As devastated as James Harden might be, the former Thunder star is getting the money he wanted
Harden wanted three days to think about Thunder's offer, but general manager Sam Presti gave him one hour to decide. And Presti stuck to his word.
James Harden boarded an airplane Sunday morning, bound for Houston. He was “devastated,” said someone who knows the Bearded One. Harden and his family both.
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Said Harden was stunned that the Thunder actually traded him to the Rockets. He didn't believe the Thunder would do it.
But Sam Presti told him. Presti's lips now are sealed, but sources from both parties said that the Thunder appealed one final time to Harden on Friday. Upped its offer to $53 million over four years but told Harden if he didn't take it, he would be traded to Houston.
Presti didn't use that as a warning. He used it as a plea. He desperately wanted to keep Harden, but this was the last best offer.
And the Thunder gave Harden an hour to accept.
It wasn't that Presti was trying to play hardball, necessarily. He was on the clock. That deal with the Rockets wouldn't last forever; Houston wanted Harden early enough to sign him to a contract extension by the Halloween deadline. Presti had decided that if Harden wouldn't sign an extension with OKC, a preseason deal offered the Thunder its best leverage.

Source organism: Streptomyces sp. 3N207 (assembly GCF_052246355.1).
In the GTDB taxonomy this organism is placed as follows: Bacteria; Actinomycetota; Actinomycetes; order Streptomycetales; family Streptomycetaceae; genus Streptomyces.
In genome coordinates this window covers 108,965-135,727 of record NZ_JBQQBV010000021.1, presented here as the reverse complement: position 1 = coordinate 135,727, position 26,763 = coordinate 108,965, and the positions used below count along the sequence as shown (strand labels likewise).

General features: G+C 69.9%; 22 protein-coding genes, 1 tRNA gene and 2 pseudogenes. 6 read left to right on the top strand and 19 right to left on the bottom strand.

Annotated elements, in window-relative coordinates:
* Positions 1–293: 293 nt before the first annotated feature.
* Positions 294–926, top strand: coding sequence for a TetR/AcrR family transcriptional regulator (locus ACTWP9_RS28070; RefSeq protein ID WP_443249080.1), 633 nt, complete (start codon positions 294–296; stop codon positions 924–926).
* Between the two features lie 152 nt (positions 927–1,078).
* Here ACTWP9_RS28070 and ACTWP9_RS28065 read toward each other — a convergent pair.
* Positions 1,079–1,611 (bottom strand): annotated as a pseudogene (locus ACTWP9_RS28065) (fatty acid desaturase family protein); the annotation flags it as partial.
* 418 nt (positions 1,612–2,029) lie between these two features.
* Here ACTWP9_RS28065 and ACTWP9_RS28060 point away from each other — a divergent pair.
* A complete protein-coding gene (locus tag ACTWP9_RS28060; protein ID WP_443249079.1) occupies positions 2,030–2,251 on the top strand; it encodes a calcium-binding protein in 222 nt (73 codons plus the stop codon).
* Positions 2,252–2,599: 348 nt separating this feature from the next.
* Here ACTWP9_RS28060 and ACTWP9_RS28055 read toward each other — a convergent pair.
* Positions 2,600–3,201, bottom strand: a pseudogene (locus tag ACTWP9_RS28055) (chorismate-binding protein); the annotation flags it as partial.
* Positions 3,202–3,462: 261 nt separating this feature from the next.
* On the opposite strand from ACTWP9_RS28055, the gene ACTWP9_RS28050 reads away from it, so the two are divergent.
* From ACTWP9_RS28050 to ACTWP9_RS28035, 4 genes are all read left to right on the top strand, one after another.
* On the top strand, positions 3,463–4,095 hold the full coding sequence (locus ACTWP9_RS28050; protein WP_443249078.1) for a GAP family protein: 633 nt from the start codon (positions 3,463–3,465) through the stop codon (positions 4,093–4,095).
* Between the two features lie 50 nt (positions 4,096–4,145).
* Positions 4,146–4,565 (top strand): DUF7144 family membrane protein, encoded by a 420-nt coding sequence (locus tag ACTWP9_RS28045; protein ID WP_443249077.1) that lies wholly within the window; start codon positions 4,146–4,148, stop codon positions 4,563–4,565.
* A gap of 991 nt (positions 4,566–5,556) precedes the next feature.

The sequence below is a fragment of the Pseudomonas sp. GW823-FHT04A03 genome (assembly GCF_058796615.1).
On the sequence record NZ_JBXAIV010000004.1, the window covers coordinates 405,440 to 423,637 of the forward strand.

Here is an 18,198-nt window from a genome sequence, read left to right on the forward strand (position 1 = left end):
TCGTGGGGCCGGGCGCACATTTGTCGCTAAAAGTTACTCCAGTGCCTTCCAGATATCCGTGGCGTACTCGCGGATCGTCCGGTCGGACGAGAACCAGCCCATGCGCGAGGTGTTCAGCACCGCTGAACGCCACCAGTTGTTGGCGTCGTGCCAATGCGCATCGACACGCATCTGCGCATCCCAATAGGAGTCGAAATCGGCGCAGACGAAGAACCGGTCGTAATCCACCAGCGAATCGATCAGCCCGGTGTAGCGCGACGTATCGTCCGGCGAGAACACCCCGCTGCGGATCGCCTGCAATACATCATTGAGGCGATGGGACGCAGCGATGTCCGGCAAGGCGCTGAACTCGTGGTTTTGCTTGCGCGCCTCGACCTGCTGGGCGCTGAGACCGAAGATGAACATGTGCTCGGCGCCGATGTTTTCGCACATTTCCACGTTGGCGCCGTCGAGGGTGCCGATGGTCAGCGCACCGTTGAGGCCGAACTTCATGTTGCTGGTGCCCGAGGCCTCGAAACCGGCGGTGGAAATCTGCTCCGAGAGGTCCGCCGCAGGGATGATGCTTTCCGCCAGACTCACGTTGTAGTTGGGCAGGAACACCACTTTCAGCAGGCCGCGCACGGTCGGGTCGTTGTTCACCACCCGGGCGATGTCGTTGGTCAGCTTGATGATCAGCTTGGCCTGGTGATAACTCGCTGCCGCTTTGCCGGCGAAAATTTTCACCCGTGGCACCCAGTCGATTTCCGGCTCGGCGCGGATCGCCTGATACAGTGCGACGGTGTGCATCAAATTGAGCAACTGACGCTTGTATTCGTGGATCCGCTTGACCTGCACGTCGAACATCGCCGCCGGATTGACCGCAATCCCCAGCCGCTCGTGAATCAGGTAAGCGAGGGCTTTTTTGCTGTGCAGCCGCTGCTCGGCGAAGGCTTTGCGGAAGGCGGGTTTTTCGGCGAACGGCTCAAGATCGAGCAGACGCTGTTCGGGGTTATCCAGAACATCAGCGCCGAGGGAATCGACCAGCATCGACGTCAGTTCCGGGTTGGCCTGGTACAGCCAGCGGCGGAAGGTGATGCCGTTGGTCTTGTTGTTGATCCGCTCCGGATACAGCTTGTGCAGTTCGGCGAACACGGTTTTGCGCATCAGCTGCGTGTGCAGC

Harden, through his agent, said he needed three days. Presti stood firm on one hour.
And 60 minutes later, Presti called the Rockets and consummated a rare NBA October blockbuster trade.
So Harden got on that plane Sunday morning, and maybe “devastated” wasn't the accurate description. Maybe he just had buyer's remorse. Maybe he played a bad game of poker.
But Harden sounded awfully melancholy Sunday in Houston.
“It happened so fast, it happened very fast,” Harden said, a point Presti might dispute, since talks started in July.
“But this is the position I'm in now,” Harden said. “Just have to make the best of it.”
I don't know if Harden's chief goal was to get the most money he could get out of the Thunder, or get the most money he could get anywhere. His former comrades, Russell Westbrook and Serge Ibaka, made it clear. They wanted a big chunk of change, but they wanted it in OKC, and any compromise would come on the former, not the latter.